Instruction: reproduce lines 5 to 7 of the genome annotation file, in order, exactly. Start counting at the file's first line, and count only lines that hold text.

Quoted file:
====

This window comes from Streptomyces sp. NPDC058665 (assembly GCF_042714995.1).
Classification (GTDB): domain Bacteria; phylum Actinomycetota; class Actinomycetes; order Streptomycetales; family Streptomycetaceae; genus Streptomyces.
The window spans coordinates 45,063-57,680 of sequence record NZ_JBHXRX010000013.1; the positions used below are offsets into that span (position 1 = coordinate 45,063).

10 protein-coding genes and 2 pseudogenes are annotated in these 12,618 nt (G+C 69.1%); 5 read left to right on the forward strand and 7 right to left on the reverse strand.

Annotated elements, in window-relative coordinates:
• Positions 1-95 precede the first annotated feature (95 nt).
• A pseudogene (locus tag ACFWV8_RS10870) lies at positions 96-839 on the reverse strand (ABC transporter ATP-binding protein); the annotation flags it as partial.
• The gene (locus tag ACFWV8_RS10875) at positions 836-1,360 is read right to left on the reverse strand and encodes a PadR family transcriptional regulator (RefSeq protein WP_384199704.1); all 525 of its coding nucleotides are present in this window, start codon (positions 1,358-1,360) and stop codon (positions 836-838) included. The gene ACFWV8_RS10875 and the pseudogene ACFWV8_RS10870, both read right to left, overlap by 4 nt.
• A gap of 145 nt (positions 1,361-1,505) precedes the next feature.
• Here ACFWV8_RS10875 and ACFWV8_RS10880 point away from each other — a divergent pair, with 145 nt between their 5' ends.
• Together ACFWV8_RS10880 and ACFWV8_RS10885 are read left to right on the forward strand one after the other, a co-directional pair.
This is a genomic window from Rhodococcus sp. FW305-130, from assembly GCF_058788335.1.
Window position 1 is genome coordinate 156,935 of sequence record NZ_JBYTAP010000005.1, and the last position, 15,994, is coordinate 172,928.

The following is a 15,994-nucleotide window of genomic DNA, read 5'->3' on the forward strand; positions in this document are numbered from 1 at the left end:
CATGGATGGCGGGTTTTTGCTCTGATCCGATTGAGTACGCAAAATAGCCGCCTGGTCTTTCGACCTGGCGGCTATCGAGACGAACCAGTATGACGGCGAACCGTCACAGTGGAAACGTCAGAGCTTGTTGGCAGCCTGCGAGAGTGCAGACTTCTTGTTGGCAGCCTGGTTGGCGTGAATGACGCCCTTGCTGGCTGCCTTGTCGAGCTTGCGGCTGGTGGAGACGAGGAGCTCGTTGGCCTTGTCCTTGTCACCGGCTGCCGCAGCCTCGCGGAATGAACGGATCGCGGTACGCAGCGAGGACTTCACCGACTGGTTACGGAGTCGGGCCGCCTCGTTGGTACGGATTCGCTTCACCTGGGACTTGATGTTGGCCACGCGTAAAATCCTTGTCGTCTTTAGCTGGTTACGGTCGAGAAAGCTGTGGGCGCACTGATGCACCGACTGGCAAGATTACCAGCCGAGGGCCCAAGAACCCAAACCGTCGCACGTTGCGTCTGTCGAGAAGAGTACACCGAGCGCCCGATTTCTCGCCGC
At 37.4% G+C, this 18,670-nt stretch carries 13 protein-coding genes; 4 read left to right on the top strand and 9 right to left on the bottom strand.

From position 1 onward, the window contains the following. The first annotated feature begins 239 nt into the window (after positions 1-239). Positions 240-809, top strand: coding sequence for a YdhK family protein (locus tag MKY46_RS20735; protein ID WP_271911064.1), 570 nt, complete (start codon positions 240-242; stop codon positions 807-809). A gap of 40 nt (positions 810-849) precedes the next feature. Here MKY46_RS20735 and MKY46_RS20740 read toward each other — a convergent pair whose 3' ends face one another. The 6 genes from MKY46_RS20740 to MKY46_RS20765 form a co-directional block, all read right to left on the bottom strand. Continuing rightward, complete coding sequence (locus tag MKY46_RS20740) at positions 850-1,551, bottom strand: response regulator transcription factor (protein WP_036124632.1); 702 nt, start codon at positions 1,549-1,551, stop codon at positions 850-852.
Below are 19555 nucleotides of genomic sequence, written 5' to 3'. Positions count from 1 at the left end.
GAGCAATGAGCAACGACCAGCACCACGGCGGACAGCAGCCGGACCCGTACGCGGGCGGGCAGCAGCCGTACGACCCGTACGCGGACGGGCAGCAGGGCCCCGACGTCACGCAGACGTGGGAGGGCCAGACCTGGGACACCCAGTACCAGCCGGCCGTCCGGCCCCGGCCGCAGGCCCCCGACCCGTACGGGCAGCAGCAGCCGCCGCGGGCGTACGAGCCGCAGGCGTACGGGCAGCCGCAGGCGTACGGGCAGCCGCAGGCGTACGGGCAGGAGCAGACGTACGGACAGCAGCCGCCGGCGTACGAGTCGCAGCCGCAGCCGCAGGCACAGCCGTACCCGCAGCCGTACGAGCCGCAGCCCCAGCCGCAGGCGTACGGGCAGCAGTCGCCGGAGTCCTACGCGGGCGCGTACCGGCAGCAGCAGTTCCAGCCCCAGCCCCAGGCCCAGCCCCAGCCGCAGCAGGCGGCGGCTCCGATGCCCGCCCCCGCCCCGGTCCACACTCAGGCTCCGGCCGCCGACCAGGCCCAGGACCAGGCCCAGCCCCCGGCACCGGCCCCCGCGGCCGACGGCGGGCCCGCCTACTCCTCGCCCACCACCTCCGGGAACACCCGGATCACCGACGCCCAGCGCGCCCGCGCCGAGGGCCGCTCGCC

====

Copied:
Annotated elements, in window-relative coordinates:
• Positions 1-95 precede the first annotated feature (95 nt).
• A pseudogene (locus tag ACFWV8_RS10870) lies at positions 96-839 on the reverse strand (ABC transporter ATP-binding protein); the annotation flags it as partial.